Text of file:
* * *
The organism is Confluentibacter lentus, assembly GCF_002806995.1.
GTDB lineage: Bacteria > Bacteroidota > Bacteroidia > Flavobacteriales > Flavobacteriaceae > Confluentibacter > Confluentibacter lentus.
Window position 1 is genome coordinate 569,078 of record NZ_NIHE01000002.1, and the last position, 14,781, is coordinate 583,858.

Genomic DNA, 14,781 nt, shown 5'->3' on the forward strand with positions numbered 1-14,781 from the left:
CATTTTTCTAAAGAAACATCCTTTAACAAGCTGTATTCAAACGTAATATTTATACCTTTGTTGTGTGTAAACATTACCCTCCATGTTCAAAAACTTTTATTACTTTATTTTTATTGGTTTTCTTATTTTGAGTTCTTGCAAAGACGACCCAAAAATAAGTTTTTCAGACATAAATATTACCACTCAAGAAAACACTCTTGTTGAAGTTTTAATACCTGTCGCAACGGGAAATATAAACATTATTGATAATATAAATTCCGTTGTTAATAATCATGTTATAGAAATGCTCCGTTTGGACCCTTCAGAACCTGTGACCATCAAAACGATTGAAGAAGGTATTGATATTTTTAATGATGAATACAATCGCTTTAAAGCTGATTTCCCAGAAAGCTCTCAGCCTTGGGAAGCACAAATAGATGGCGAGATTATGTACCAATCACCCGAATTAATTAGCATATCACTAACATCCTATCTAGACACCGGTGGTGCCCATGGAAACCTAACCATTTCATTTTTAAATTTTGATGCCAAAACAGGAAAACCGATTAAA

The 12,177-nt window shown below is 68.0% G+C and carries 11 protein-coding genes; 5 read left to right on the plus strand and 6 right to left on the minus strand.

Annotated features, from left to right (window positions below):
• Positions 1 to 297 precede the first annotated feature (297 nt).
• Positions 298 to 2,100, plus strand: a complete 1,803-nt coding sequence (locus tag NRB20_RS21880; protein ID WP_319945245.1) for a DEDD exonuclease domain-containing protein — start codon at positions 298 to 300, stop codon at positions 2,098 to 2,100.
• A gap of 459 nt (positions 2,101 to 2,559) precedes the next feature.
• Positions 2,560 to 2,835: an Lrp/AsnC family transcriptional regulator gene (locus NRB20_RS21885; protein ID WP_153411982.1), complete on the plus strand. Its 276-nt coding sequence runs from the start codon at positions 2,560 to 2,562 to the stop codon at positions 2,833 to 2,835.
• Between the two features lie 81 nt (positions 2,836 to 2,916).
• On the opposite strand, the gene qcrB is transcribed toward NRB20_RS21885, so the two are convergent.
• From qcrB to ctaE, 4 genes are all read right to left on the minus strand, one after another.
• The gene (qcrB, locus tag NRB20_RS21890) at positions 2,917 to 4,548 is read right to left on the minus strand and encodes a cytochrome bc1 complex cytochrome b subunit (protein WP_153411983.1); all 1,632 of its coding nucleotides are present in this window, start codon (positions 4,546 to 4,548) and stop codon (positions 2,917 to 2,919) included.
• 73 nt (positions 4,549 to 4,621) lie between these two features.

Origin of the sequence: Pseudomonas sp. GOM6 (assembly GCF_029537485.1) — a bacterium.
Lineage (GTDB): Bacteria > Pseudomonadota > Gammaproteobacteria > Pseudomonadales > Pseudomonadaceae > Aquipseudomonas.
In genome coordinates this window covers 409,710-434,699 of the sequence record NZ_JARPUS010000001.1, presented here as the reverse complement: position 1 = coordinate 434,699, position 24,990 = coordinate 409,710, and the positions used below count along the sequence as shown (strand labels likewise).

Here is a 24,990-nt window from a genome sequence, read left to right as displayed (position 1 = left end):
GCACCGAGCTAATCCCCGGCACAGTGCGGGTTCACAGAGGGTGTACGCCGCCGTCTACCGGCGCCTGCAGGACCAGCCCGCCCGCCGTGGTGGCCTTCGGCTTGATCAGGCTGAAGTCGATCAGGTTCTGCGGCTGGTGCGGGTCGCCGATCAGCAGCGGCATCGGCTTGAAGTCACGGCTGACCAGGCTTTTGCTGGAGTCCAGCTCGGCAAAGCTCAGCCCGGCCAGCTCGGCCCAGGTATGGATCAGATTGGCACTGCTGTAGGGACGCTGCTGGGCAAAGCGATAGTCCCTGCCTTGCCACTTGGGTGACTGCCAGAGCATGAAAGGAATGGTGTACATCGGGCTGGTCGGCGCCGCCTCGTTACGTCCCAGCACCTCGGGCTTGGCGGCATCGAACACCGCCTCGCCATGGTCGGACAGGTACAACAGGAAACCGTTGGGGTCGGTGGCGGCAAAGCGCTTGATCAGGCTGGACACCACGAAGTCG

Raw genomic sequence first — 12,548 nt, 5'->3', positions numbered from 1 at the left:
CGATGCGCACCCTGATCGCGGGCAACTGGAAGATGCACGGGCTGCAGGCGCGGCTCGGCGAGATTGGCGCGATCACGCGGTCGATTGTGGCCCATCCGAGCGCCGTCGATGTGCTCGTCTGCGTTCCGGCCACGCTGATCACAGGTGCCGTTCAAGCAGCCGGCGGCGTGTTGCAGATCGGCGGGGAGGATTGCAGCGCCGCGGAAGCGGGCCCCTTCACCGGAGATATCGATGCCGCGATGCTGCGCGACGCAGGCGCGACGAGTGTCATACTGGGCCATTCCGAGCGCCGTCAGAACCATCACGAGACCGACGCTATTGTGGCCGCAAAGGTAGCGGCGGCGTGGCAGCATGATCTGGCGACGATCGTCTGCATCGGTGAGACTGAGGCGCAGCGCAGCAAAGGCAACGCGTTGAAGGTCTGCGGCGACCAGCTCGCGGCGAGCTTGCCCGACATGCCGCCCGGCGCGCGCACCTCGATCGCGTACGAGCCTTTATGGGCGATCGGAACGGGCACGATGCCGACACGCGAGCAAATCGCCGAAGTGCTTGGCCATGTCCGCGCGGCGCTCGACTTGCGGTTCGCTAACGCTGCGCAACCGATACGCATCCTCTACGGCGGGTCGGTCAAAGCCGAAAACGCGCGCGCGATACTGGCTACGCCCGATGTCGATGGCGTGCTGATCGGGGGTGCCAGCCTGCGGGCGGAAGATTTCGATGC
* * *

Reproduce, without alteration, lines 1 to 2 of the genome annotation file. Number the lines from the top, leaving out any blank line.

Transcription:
The organism is Confluentibacter lentus, assembly GCF_002806995.1.
GTDB lineage: Bacteria > Bacteroidota > Bacteroidia > Flavobacteriales > Flavobacteriaceae > Confluentibacter > Confluentibacter lentus.